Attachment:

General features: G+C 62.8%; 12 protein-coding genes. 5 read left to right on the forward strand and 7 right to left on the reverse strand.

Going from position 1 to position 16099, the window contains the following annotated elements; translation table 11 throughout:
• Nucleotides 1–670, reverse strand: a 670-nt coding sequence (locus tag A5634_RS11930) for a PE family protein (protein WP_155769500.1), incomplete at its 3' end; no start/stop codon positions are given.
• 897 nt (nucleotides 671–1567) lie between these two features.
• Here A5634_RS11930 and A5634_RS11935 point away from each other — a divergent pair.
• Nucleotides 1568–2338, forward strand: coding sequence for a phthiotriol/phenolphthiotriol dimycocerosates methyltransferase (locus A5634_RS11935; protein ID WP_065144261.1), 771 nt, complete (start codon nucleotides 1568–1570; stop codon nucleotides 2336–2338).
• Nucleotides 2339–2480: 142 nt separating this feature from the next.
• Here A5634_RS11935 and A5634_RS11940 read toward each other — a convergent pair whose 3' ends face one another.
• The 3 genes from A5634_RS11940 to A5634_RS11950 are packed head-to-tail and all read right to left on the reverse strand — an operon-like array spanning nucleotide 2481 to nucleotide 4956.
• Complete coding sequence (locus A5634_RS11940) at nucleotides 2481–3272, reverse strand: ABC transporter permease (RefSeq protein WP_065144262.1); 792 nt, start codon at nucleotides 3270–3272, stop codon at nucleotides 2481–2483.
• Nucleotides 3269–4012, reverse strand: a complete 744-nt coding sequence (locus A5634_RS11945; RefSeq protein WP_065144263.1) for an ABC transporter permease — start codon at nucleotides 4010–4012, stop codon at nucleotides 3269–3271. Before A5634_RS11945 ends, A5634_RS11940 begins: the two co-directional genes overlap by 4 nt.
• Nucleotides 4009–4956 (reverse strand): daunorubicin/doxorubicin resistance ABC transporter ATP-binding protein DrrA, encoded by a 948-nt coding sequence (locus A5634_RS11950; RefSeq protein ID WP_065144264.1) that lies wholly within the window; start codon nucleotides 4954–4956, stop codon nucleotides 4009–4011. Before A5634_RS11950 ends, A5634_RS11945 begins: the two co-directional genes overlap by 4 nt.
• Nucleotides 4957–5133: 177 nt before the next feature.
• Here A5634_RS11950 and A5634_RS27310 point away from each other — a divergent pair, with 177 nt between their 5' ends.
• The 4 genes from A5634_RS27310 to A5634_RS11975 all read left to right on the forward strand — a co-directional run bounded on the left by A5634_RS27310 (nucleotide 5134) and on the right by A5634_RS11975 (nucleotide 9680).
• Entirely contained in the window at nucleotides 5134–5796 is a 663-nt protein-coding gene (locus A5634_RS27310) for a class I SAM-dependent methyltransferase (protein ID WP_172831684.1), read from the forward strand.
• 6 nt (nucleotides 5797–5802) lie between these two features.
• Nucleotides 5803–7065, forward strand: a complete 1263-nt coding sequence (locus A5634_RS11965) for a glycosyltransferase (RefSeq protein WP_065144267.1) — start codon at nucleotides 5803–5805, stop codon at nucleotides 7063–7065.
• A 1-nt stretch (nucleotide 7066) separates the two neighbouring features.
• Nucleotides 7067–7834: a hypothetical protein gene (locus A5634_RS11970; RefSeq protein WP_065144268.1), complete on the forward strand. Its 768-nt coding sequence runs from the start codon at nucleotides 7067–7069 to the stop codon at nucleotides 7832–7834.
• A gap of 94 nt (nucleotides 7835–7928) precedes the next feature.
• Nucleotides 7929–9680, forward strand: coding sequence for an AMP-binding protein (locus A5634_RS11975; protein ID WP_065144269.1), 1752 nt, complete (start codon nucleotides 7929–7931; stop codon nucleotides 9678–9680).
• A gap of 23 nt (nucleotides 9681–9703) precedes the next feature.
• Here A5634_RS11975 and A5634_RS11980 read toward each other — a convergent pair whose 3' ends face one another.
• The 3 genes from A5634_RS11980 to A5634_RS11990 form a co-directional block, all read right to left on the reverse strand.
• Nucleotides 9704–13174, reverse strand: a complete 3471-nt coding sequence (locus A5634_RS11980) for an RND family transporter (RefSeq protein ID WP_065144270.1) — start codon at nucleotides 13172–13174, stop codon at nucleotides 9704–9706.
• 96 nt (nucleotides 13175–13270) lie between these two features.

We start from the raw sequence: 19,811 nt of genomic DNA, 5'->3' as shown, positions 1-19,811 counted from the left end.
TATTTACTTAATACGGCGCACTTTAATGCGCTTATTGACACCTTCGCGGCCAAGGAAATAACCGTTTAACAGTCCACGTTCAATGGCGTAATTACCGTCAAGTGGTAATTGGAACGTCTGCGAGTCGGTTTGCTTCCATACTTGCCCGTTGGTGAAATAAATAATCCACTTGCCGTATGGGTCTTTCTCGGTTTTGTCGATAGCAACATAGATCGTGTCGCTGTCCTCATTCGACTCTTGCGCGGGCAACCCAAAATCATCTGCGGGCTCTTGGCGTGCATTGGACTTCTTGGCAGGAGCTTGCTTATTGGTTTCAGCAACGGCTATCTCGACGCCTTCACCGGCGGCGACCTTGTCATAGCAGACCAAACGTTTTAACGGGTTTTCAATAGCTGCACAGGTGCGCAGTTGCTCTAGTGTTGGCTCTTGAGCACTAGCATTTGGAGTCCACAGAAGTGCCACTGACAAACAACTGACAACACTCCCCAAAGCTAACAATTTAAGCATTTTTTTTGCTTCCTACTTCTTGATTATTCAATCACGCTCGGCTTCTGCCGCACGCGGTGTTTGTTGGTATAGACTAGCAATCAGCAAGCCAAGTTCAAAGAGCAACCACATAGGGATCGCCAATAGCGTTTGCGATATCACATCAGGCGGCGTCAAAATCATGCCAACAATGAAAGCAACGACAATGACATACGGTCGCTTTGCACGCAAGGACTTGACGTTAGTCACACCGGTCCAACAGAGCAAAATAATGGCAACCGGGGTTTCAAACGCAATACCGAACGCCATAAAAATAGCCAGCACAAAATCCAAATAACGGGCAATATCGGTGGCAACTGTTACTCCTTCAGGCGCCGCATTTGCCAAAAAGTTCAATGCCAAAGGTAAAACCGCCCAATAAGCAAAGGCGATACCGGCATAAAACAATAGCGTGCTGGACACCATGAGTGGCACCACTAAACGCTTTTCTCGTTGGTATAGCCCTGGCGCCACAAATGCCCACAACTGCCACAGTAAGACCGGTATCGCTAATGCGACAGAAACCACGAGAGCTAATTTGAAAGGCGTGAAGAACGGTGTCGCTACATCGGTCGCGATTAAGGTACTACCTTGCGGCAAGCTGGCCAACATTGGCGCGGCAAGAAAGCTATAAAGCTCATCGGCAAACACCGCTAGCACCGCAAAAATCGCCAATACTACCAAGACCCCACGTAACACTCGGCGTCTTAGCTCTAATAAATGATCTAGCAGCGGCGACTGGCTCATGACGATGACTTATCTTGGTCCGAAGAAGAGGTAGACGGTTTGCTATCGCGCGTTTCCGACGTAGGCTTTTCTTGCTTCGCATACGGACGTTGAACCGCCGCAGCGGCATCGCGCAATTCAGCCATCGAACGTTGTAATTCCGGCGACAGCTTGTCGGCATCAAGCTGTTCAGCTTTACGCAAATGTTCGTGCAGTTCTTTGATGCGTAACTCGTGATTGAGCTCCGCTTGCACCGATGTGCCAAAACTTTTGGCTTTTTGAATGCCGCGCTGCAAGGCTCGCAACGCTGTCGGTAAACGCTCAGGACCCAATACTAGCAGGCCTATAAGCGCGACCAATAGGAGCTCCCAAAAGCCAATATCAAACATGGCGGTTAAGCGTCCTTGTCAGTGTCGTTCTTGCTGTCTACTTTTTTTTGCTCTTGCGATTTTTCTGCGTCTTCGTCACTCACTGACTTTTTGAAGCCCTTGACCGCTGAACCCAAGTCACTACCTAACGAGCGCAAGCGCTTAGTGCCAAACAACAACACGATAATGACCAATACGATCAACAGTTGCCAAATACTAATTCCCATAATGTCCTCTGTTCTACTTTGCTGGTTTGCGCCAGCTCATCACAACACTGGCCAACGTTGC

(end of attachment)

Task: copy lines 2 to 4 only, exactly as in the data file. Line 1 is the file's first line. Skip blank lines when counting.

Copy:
Going from position 1 to position 16099, the window contains the following annotated elements; translation table 11 throughout:
• Nucleotides 1–670, reverse strand: a 670-nt coding sequence (locus tag A5634_RS11930) for a PE family protein (protein WP_155769500.1), incomplete at its 3' end; no start/stop codon positions are given.
• 897 nt (nucleotides 671–1567) lie between these two features.